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How to Identify (and Help) Struggling SaaS Users

Beware of users who may be struggling in silence.

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Let’s get something out right up front:

This post is written from an onboarding perspective, but these principles apply to allll of your SaaS customers, no matter how long or short they’ve been with you.

Think of silence from your users from the perspective of having a toddler or a mischievious dog.

Silence isn’t golden.

Silence can mean that something fishy is going on just out of sight.

The moral of the story is that it’s easy to know there’s a problem when a user reaches out to support.

It’s harder to identify a struggling customer when they’re silent.

Fear not! Today we’ll start to cover some of the ways you can identify a user that is facing challenges, and what to do about it. As I mentioned, this point is aimed at onboarding (and will be featured in my SaaS onboarding newsletter), but it’s applicable to all users.

Signs a SaaS User is Struggling

Say it with me — context is everything. The data that reflects a healthy level of engagement is going to vary based on your tool and audience. By their very nature, a daily task organization tool would expect more frequent use than payroll software. Engagement within the same app may even vary based on user role or company size.

If you take nothing else from this post, I hope you remember this — look for changes in engagement or actions that are way beyond normal.

Here are a few examples of actions (or inactions) that could signal a user that is having a hard time with onboarding and engagement.

  • Not opening or clicking through emails. I know I’m biased, but onboarding emails (should) contain valuable information and prompts. If a person is either missing it or not acting on it they’ll be less likely to be successful with your tools in the long run.

  • Decreasing log in frequency over time. This is a change signal that can mean there are a lot of hurdles for you and the user to overcome.

  • Not using key features. If you’re Evernote, and new users aren’t creating notes, you’ve got a problem. They could be a lost cause, but maybe they just need a new angle to get them into the app.

  • Ignoring support docs or content. This point isn’t in and of itself a deal breaker. It is possible for users to achieve their goals with your app without reading your guides. However, look at this flavor of engagement in the context of your business and normal user behavior.

  • Sessions that are becoming much shorter. New users may spend slightly less time in your app as they become more experienced because they can complete a task faster. That’s great! What’s not great is if they used to spend on average 30 minutes using your tools, and now they spend two.

Common Onboarding Challenges and How to Combat Them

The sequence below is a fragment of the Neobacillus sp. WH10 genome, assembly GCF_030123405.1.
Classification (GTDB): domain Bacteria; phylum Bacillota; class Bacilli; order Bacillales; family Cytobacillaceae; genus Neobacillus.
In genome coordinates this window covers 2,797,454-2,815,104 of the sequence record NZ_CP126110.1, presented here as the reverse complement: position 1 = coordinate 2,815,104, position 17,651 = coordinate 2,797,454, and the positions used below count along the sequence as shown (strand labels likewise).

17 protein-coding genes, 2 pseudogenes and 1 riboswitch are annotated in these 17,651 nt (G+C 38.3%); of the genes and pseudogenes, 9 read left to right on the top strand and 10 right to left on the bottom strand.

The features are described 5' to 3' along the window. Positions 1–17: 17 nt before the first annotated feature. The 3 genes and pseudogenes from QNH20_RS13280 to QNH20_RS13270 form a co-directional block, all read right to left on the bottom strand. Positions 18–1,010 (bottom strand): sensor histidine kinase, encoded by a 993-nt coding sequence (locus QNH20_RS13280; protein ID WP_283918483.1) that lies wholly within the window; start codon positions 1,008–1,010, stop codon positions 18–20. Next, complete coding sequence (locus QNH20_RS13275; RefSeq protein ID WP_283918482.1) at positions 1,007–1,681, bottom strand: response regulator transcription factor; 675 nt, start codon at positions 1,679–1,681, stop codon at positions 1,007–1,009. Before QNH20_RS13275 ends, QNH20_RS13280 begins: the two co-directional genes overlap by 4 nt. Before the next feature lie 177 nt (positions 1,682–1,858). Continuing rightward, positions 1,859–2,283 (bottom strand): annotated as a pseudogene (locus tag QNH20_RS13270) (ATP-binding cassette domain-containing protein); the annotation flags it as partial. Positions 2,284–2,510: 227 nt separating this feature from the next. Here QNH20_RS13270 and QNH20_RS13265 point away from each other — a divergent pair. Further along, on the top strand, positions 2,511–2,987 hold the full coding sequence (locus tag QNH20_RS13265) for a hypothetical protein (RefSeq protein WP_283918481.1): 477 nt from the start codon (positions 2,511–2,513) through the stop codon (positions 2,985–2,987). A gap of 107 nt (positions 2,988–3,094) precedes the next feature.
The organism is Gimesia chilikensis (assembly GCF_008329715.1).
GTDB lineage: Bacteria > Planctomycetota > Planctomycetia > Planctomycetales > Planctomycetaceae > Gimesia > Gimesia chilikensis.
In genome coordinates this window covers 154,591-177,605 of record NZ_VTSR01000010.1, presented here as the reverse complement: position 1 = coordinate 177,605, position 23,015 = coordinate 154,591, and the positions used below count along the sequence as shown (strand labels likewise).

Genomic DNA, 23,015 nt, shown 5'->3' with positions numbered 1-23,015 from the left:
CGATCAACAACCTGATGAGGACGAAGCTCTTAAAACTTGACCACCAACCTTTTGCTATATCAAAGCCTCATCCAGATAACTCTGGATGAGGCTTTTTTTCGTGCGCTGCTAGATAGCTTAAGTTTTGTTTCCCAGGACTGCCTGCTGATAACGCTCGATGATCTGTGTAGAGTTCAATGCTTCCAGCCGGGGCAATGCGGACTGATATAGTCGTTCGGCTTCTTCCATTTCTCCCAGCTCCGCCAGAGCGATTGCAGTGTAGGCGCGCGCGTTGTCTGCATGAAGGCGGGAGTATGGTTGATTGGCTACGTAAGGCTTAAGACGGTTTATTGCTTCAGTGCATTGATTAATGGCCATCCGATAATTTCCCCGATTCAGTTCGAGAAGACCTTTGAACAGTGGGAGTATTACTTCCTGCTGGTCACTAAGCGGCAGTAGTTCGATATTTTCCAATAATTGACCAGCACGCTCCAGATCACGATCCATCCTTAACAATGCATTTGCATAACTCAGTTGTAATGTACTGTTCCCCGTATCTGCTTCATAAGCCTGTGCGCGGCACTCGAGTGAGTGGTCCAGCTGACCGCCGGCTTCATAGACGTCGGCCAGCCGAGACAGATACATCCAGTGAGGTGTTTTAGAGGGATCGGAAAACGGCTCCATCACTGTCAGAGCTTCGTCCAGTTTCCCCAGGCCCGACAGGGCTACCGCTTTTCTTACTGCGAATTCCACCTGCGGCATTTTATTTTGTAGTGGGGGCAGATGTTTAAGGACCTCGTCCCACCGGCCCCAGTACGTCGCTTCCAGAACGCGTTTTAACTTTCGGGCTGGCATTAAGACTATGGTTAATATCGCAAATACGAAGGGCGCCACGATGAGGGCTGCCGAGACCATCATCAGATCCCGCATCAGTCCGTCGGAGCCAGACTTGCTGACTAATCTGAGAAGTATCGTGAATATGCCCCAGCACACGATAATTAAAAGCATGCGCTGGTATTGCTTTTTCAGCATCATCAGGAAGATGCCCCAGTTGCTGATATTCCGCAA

We’ve touched on signs that a SaaS user is struggling, now let’s dive into onboarding. Here are challenges and hurdles your users may face during onboarding and how to help them through it.

Challenge: “I don’t know where to start”

Solution:

The first step on the onboarding journey is a feature I refer to as the “building block.” You can learn more about these types of emails here. In short, they’re the foundational feature a user needs to interact with.

Challenge: “I can’t see the path to success”

Solution:

After you’ve shown users the first step, they may need help seeing a project through. Providing really valuable content, like Shopify’s guides, gives onboarding users a roadmap to follow.

Challenge: “I‘m in the app…now what?”

Solution:

As helpful as onboarding emails are, they can’t carry the entire load. Creating an omnichannel onboarding strategy is the way to go. Implementing in-app tooltips or product tours helps users get the ball rolling.

Challenge: “I don’t see a reason to log back in”

Solution:

Onboarding is tricky because you need to help users achieve quick wins and “wow” moments. If there’s no immediate value or incentive to come back, you’ll end up with users that fade away. To combat this you first need to understand what users hope to achieve. This can be done in the sales process or as soon as they start their trial. From there, you can point out the tools that help them reach their goals as fast as possible.

Challenge: “I lost steam over time”

Solution:

Creating new habits and tackling projects or issues is challenging. Sending consistent reminders and emails can keep users coming back over and over again. Sending case studies highlights what’s possible if they keep moving forward, and checklists help them see their progress.

Challenge: “I ‘m burnt out”

Solution:

Sometimes the problem is doing too much too fast, rather than not enough. Space out milestones and prompts, and be ready to give more advanced roadmaps for accelerated learners.


Challenge: “I ‘ve reached a roadblock”

Solution:

Not knowing what to do next isn’t a hurdle reserved for total newbies. Keep an eye on how users progress through your app to pinpoint points in the customer journey that see a drop-off. There could be a lack of education, incentive, or clarity surrounding the next step in their workflow.


Creating an onboarding strategy that supports user goals is an ever-evolving mission. What are some other challenges you’ve seen your users face during onboarding? Comment down below!

Want to know when to send SaaS emails and what to say?

I’ve got 30+ free email templates in the SaaS Email Marketing Toolkit here.


Stephanie Knapp